GABAA Responses on Mossy Fiber Boutons
Henrik Alle and Jörg R. P. Geiger
(see pages 942–950)
Ionotropic receptors are enjoying increased appreciation for their importance in axons and nerve terminals. In this week's Journal, Alle and Geiger investigated the role of presynaptic GABAA receptors using direct recording from mossy fiber boutons (MFBs) in rat hippocampal slices. Based on the single-channel conductance of currents evoked by exogenous GABA, the authors estimated that each MFB contained 20–200 receptors. The receptors were not tonically active, presumably because the receptors had a relatively low affinity for GABA, and ambient GABA was kept low by transporters. Upon extracellular high-frequency stimulation in CA3, however, the authors saw transient currents mediated by GABA spillover from cannabinoid (CB1) receptor-expressing interneurons. The authors' cell simulations indicate that GABA spillover can transiently depolarize MFBs and thus modulate evoked transmitter release.
For these Synapses, only the Strong Survive
Tao Lu and Laurence O. Trussell
(see pages 808–817)
This week, Lu and Trussell looked at synapse formation and elimination in the giant synapses between the chick auditory nerve and the nucleus magnocellularis (NM). These synapses initially form around embryonic day 12 (E12) and then are pruned back, so that by E16, each NM cell receives input from a single axon with 2–3 endbulb terminals. This one-to-one mapping allowed the authors to follow development at single axon synapses. At E12, EPSCs onNMcells had both NMDA and AMPA receptor components, but by E19, AMPA receptors had taken over. When the authors simultaneously recorded from two neighboring NM neurons, synchronous EPSCs arose from a common axon. By E14, these pairs of synapses consisted of one strong, predominantly AMPA receptor-mediated EPSC and one much weaker, NMDA receptormediated EPSC. The authors suggest that the weaker synapses containing NMDA receptors are targeted for elimination.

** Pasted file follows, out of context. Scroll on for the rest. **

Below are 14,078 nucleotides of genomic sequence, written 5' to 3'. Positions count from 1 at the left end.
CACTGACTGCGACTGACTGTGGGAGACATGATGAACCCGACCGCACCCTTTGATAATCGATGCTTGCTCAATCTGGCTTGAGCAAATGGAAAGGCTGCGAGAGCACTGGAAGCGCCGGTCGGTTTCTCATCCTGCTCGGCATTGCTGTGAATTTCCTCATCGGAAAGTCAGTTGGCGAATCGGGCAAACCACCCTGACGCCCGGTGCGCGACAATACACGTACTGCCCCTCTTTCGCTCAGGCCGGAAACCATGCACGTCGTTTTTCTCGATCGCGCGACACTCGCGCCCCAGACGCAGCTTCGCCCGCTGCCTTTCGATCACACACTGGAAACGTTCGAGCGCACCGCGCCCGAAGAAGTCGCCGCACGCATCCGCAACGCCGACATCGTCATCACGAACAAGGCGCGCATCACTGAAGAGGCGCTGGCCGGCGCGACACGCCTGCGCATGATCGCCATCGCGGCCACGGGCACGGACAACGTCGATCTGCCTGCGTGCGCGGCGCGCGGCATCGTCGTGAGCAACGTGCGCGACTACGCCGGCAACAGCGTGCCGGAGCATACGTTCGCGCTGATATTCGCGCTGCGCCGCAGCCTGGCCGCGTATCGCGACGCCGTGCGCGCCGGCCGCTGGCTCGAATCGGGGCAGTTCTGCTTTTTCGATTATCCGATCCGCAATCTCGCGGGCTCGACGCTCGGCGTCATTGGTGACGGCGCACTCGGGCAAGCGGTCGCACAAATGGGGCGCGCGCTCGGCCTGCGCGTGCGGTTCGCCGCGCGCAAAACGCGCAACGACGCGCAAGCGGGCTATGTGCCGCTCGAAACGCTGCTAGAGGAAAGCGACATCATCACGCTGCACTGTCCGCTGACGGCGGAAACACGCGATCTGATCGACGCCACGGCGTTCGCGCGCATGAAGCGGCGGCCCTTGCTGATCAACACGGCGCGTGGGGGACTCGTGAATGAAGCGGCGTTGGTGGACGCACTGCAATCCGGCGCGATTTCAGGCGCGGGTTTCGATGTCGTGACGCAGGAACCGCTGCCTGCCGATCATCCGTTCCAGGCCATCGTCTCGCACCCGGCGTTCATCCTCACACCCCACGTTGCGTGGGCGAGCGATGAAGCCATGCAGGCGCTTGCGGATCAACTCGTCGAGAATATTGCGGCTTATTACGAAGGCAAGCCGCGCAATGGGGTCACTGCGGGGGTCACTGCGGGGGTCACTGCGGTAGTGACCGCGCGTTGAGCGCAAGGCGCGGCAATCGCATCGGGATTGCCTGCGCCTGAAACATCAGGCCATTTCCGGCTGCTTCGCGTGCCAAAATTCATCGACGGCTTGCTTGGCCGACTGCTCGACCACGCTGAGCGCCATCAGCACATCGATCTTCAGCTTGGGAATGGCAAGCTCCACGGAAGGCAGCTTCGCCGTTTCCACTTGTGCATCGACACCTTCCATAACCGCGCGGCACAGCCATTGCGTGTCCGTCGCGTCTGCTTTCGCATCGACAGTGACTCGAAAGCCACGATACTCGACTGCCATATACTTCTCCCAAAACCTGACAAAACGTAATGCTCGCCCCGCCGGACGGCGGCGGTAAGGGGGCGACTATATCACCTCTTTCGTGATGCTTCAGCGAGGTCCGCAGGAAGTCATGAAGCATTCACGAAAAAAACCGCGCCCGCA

Rejecting Unfair Offers in the Ultimate Game
Michael Koenigs and Daniel Tranel
(see pages 951–956)
Most of us feel a flash of anger at being treated unfairly, particularly when it comes to money. But can you make a rational decision that salvages the best available outcome? According to Koenigs and Tranel, the answer depends on the activity of your ventromedial prefrontal cortex (VMPC). The authors used the so-called Ultimate Game in which one player proposes a split of $10, which the responder can then accept or reject. Players receive their split with an accepted offer, a “rational” decision. However, neither player profits from a rejected offer, an “irrational” decision. Normal subjects and a brain-injured group accepted about 60% of “unfair” offers, splits of $3/$7, $2/$8, or $1/$9. Subjects with bilateral lesions of the VMPC, however, accepted only 31%, instead preferring irrational decisions that resulted in no financial gain.
Neurobiology of Disease
The Nigrothalamic Pathway and Control of Absence Seizures
Jeanne Tamar Paz, Mario Chavez, Sandrine Saillet, Jean-Michel Deniau, and Stéphane Charpier
(see pages 929–941)
Absence seizures are marked by synchronized cortical spike-and-wave discharges (SWDs). This electroencephalographic pattern reflects thalamocortical oscillations gone haywire. This week, Paz et al. used genetic absence epilepsy rats from Strasbourg (GAERS) as a model to explore the contributions of the nigrothalamic pathway to these seizures. The authors first recorded from neurons of the ventromedial nucleus of the thalamus (VM) in anesthetized rats in vivo and found that the cells displayed highfrequency burst firing during SWDs. Next, the authors locally injected a glutamate receptor antagonist to block neurotransmission in the substantia nigra pars reticulata, a basal ganglia output structure that sends GABAergic projections to the VM. The intranigral block eliminated SWDs and converted the firing pattern in VM neurons from burst firing to sustained arrhythmic firing. Cortical neuron activity also was reduced, pointing to the nigro-thalamo-cortical pathway as a control point for this variety of absence seizures.